It's business as usual for US military's social media sites despite the fact that hackers broke into the Pentagon's Twitter account.

Hong Kong - A university website offering Hong Kongers a chance to vote for their next leader ahead of Sunday's official election is under “systematic attack” from unidentified hackers, organisers said on Friday.

Thousands of people who do not have the right to vote in the tightly controlled “small-circle election” are expressing their views through the unofficial poll organised by the University of Hong Kong.

But organiser Robert Chung, director of the university's respected Public Opinion Programme, said the site had been swamped by denial-of-service type attacks designed to saturate and overload the server.

Some of his colleagues' passwords also had been mysteriously changed in recent days, he added.

“We found incidents of abnormally high hit rates on March 21 ... We registered about a million hits per second. We think there could not be another reason other than cyber attacks on us,” he told reporters.

“This morning, shortly after 7:00am, we had another attack which basically tore down our servers, so we couldn't conduct any electronic voting.

“The abnormal number of hits have exceeded what we can predict or control.”

He said the disruptions were “indications of high level attacks” but he did not speculate about who could be responsible.

Chung's team of pollsters has a history of aggravating mainland authorities with authoritative surveys indicating public opinion that is at odds with Beijing's official line.

“What we wish to do now is try our best to satisfy the public's expectations, which is to provide a platform for them to express their opinions,” he said.

The vast majority of Hong Kong's seven million residents have no right to determine who will replace Chief Executive Donald Tsang, whose term expires in June, as the southern Chinese city's next leader.

The vote is restricted to a 1,200-member committee packed with pro-Beijing elites including powerful business tycoons with close ties to the mainland.

Hong Kong reverted to Chinese control from British rule in 1997, under a semi-autonomous system that guarantees broad social freedoms with limited democracy.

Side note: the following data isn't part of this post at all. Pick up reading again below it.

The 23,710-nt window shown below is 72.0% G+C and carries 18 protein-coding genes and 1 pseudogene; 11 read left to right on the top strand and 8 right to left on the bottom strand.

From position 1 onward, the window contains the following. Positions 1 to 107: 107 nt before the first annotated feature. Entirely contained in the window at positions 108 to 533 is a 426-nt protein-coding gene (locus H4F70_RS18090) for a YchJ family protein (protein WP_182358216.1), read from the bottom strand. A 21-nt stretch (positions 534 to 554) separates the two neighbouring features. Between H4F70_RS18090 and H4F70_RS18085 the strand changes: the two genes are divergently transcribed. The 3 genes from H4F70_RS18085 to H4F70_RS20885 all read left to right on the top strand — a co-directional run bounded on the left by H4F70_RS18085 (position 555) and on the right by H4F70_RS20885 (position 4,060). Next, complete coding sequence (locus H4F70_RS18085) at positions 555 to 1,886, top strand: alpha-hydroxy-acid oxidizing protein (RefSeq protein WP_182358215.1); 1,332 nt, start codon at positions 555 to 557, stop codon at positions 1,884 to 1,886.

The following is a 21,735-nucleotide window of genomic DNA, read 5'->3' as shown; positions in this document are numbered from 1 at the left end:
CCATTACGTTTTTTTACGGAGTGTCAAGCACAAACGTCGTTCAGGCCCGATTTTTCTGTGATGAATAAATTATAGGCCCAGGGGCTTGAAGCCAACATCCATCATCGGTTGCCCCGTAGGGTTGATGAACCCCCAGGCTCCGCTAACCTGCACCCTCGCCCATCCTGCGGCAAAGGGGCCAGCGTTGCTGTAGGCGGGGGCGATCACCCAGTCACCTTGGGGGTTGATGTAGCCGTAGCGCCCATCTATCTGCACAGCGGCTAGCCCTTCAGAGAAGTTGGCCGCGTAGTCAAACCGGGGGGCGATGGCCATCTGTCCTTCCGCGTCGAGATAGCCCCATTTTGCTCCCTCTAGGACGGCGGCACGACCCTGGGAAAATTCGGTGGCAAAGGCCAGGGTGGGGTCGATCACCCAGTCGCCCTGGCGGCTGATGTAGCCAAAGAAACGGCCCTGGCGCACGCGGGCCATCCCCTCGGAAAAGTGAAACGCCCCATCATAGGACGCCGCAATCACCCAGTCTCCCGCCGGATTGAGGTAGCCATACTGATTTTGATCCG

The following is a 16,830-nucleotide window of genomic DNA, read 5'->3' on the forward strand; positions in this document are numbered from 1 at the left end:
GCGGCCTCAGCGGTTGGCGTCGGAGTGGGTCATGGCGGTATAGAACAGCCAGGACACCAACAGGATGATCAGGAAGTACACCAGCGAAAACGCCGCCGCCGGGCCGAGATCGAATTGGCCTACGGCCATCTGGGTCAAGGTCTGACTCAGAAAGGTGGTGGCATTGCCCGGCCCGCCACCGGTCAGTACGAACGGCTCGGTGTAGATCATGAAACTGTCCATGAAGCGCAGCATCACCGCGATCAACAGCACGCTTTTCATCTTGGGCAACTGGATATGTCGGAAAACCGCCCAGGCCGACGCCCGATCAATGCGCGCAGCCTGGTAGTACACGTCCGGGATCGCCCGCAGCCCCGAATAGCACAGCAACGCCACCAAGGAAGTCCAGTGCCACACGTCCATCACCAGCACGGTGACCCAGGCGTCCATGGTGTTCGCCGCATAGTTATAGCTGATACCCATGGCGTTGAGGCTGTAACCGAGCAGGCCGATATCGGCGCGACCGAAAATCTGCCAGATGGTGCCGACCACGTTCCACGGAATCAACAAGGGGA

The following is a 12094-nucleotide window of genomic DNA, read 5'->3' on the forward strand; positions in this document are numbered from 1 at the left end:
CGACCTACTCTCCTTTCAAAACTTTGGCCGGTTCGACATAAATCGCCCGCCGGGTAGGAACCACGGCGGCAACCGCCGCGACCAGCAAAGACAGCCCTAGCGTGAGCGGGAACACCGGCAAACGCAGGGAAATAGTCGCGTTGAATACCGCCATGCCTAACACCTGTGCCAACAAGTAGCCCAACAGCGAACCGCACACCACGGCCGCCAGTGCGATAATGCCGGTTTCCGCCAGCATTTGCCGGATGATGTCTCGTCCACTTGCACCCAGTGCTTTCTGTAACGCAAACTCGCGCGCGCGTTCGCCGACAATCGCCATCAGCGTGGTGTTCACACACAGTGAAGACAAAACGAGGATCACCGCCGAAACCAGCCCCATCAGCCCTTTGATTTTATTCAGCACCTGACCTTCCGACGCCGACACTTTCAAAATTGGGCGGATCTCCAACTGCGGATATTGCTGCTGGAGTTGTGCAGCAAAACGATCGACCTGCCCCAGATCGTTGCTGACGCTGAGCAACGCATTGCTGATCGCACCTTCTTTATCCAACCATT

Heir of a textile fortune Henry Tang was considered a shoo-in for the leadership thanks to his ties to industrialists and bankers, who have run the city in partnership with Beijing since the handover.

But a slew of scandals made him deeply unpopular with the public and embarrassed his backers in Beijing, who reportedly shifted their support at the last minute to his rival Leung Chun-ying.

A policeman's son turned self-made property consultant, Leung has consistently outscored Tang in approval rankings but would still struggle to win a majority of votes in a genuinely democratic system.

Both men are regarded as pro-Beijing establishment figures with few ideas for addressing the issues that concern ordinary Hong Kongers, such as the yawning gap between rich and poor and sky-high property prices.

The university's so-called civil referendum began at midnight Thursday and continues until 9pm (1300 GMT) Friday, with ballots cast through the website, via mobile phones or at 15 “polling stations”.

“Although we can't influence the election outcome on Sunday, this mock vote shows we want to have a say and we should have the right to decide who is our next leader,” academic Michele Ho told AFP after casting her vote at a booth.

Hong Kongers were also having their say through a free iPhone app called “I want to vote for my chief executive”.

The app had more than 4,200 votes by 1:30pm on Friday, with Leung leading on 34.6 percent, followed by blank or donkey votes on 32 percent.

Tang was third on 19.2 percent and Albert Ho, of the Democratic Party, had 14.9 percent.

Beijing has said that, at the earliest, Hong Kong's chief executive could be directly elected in 2017 and the legislature by 2020. - AFP